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Michael Simpson

Lifetime lover of science, especially biomedical research. Spent years in academics, business development, research, and traveling the world shilling for Big Pharma. I love sports, mostly college basketball and football, hockey, and baseball. I enjoy great food and intelligent conversation. And a delicious morning coffee!

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Long COVID cases have dropped — thanks to vaccines

A new study shows that COVID vaccines significantly reduce the risk of long COVID, while unvaccinated individuals face increased metabolic and gastrointestinal issues. Analyzing health records of veterans, researchers found a notable decrease in long COVID cases over different COVID variant eras. However, limitations include the study’s demographic focus and data period.

fresh vegetables on brown wooden table

Mediterranean diet may have benefits for children and teens

New research highlights the Mediterranean diet’s potential cardiometabolic benefits for children and teens, linking it to lower LDL cholesterol, systolic blood pressure, triglycerides, and higher HDL cholesterol. While studies suggest the diet aids overall health, limitations exist due to study design and variations in diet adherence. Despite skepticism, the evidence grows.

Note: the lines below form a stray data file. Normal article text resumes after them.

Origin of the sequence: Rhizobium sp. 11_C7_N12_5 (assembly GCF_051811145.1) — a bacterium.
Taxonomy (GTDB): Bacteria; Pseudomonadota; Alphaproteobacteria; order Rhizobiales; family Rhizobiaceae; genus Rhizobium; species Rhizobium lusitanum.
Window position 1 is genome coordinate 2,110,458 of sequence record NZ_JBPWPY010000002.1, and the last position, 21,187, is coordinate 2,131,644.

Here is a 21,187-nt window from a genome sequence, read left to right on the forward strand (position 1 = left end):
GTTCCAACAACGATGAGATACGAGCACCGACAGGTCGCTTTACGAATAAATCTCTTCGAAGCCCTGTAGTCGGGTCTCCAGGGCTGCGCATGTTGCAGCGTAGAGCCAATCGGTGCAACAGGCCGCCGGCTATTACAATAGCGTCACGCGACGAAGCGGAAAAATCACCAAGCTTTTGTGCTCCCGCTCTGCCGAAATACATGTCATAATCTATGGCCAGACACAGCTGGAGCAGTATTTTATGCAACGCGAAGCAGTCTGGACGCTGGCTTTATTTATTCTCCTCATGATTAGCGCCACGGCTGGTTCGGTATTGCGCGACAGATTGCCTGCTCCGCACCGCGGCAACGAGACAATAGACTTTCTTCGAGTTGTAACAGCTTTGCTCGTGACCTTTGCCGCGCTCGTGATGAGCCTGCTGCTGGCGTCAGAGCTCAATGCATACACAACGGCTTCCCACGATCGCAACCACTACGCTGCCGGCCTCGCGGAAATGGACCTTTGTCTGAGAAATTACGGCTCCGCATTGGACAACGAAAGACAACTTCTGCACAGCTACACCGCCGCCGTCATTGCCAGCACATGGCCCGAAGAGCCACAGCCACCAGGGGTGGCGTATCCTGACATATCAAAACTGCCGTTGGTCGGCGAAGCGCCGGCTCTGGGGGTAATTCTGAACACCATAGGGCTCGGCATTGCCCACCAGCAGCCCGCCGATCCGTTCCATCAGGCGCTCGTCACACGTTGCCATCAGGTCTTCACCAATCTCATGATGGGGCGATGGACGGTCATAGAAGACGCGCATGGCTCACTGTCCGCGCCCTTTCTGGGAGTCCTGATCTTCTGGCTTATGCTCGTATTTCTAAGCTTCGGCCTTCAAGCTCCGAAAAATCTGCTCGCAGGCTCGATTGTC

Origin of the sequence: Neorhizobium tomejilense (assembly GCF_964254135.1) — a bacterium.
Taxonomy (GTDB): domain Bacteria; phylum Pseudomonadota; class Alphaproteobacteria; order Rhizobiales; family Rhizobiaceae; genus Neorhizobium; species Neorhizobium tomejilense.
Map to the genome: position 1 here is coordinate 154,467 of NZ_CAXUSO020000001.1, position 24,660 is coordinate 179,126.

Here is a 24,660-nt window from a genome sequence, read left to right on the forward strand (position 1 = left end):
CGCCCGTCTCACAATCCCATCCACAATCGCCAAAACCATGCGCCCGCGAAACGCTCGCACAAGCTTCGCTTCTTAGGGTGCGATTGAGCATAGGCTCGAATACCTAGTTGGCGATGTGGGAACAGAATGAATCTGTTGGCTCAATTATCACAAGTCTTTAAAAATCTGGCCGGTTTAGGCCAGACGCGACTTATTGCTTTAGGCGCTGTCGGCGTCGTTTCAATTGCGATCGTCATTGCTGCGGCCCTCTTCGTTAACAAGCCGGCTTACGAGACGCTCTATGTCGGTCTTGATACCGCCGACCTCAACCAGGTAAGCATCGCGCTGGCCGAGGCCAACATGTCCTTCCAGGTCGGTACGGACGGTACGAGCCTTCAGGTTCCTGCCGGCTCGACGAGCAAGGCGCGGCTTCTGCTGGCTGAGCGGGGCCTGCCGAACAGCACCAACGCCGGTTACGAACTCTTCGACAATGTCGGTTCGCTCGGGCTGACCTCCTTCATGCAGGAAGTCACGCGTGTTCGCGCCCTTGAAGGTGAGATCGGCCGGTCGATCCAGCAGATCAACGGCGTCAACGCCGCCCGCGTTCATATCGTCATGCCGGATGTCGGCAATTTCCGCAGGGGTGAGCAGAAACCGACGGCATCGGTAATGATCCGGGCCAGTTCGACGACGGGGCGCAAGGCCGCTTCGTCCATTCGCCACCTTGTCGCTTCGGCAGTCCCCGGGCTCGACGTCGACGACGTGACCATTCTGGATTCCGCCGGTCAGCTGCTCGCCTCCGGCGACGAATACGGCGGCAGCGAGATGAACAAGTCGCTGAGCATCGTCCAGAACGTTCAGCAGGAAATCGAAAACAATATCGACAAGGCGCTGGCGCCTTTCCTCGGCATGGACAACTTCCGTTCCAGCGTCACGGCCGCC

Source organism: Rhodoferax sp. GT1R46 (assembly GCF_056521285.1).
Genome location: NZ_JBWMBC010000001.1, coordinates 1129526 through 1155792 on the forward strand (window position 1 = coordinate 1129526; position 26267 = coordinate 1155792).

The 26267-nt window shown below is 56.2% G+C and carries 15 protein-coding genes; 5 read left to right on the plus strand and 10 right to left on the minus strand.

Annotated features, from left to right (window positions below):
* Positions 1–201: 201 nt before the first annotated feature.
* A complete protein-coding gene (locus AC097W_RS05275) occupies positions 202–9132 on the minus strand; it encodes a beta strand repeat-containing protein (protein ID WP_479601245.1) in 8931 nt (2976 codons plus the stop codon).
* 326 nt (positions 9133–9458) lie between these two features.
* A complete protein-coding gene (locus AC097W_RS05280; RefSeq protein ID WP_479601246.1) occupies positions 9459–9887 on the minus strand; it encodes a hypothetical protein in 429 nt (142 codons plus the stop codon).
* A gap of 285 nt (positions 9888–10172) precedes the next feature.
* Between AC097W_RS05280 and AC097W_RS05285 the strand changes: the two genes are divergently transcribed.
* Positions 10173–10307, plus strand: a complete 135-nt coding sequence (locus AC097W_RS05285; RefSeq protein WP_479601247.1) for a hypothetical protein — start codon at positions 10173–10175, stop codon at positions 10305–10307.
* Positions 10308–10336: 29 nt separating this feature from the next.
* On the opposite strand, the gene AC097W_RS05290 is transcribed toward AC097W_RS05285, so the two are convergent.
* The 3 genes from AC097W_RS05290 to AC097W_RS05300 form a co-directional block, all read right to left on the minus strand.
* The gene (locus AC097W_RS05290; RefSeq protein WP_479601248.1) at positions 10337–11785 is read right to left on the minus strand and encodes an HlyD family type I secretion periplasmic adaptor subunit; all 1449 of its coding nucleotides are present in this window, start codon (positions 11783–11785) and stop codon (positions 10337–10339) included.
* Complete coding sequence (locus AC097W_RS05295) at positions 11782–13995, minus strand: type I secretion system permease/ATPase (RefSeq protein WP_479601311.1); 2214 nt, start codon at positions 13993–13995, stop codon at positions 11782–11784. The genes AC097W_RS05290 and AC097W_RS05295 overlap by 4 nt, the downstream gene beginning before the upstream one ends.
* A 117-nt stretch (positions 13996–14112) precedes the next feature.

close up photo of a person holding covid vaccine

Asthma incidence lower in children who received COVID vaccine

A newly published study in JAMA Network Open shows that increased COVID-19 vaccination in children correlates with a reduction in parent-reported asthma symptoms. Each 10 percentage point rise in vaccination coverage led to a 0.36 percentage point decrease in asthma symptoms. COVID-19 vaccines potentially offer additional protection against other coronaviruses.

Influenza is linked to myocardial infarctions

A study published in NEJM Evidence shows that influenza infection significantly increases the risk of acute myocardial infarctions, especially in individuals without prior coronary artery disease hospitalization. The research supports the importance of flu vaccinations in reducing heart attack risks by highlighting the connection between flu infection and heart attacks.

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A multivitamin a day won’t keep the doctor away

A study published in JAMA Network Open analyzed data from three cohort studies over 27 years, concluding that daily multivitamin use slightly increased the death risk by about 4% in the first follow-up period and had no significant mortality effect in the latter half. Healthier lifestyle habits likely have a greater impact on mortality and chronic diseases.

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Tetanus vaccine may reduce risk of Parkinson’s disease

A preliminary study suggests that the tetanus vaccine may reduce the risk of Parkinson’s disease with a time-dependent effect. The study shows significant risk reduction up to 15 years post-vaccination. While the findings are intriguing, they require peer review before confirming any causal relationship between tetanus vaccination and Parkinson’s prevention.